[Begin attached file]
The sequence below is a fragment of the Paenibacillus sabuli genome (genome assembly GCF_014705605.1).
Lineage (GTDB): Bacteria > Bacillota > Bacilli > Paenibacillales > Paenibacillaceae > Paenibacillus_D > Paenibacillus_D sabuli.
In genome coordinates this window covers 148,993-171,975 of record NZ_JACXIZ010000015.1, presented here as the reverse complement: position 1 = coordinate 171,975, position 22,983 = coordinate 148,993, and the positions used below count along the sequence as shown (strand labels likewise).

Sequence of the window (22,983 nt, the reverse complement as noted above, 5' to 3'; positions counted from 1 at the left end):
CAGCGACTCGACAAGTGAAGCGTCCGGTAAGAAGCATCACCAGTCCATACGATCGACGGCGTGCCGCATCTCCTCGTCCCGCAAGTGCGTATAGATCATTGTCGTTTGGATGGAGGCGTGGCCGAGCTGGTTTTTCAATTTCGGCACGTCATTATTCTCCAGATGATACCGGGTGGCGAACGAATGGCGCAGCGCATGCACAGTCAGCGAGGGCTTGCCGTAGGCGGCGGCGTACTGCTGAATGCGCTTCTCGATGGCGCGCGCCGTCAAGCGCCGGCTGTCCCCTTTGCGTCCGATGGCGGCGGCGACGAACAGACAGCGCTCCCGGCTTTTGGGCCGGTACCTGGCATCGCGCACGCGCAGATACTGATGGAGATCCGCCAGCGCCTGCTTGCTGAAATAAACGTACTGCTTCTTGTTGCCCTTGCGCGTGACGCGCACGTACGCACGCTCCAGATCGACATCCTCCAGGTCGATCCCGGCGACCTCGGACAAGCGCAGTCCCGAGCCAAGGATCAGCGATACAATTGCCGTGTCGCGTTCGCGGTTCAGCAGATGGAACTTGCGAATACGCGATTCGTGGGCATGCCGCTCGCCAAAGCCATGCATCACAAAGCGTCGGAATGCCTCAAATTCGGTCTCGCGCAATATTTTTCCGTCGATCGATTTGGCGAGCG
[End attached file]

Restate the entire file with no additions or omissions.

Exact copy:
The sequence below is a fragment of the Paenibacillus sabuli genome (genome assembly GCF_014705605.1).
Lineage (GTDB): Bacteria > Bacillota > Bacilli > Paenibacillales > Paenibacillaceae > Paenibacillus_D > Paenibacillus_D sabuli.
In genome coordinates this window covers 148,993-171,975 of record NZ_JACXIZ010000015.1, presented here as the reverse complement: position 1 = coordinate 171,975, position 22,983 = coordinate 148,993, and the positions used below count along the sequence as shown (strand labels likewise).

Sequence of the window (22,983 nt, the reverse complement as noted above, 5' to 3'; positions counted from 1 at the left end):
CAGCGACTCGACAAGTGAAGCGTCCGGTAAGAAGCATCACCAGTCCATACGATCGACGGCGTGCCGCATCTCCTCGTCCCGCAAGTGCGTATAGATCATTGTCGTTTGGATGGAGGCGTGGCCGAGCTGGTTTTTCAATTTCGGCACGTCATTATTCTCCAGATGATACCGGGTGGCGAACGAATGGCGCAGCGCATGCACAGTCAGCGAGGGCTTGCCGTAGGCGGCGGCGTACTGCTGAATGCGCTTCTCGATGGCGCGCGCCGTCAAGCGCCGGCTGTCCCCTTTGCGTCCGATGGCGGCGGCGACGAACAGACAGCGCTCCCGGCTTTTGGGCCGGTACCTGGCATCGCGCACGCGCAGATACTGATGGAGATCCGCCAGCGCCTGCTTGCTGAAATAAACGTACTGCTTCTTGTTGCCCTTGCGCGTGACGCGCACGTACGCACGCTCCAGATCGACATCCTCCAGGTCGATCCCGGCGACCTCGGACAAGCGCAGTCCCGAGCCAAGGATCAGCGATACAATTGCCGTGTCGCGTTCGCGGTTCAGCAGATGGAACTTGCGAATACGCGATTCGTGGGCATGCCGCTCGCCAAAGCCATGCATCACAAAGCGTCGGAATGCCTCAAATTCGGTCTCGCGCAATATTTTTCCGTCGATCGATTTGGCGAGCG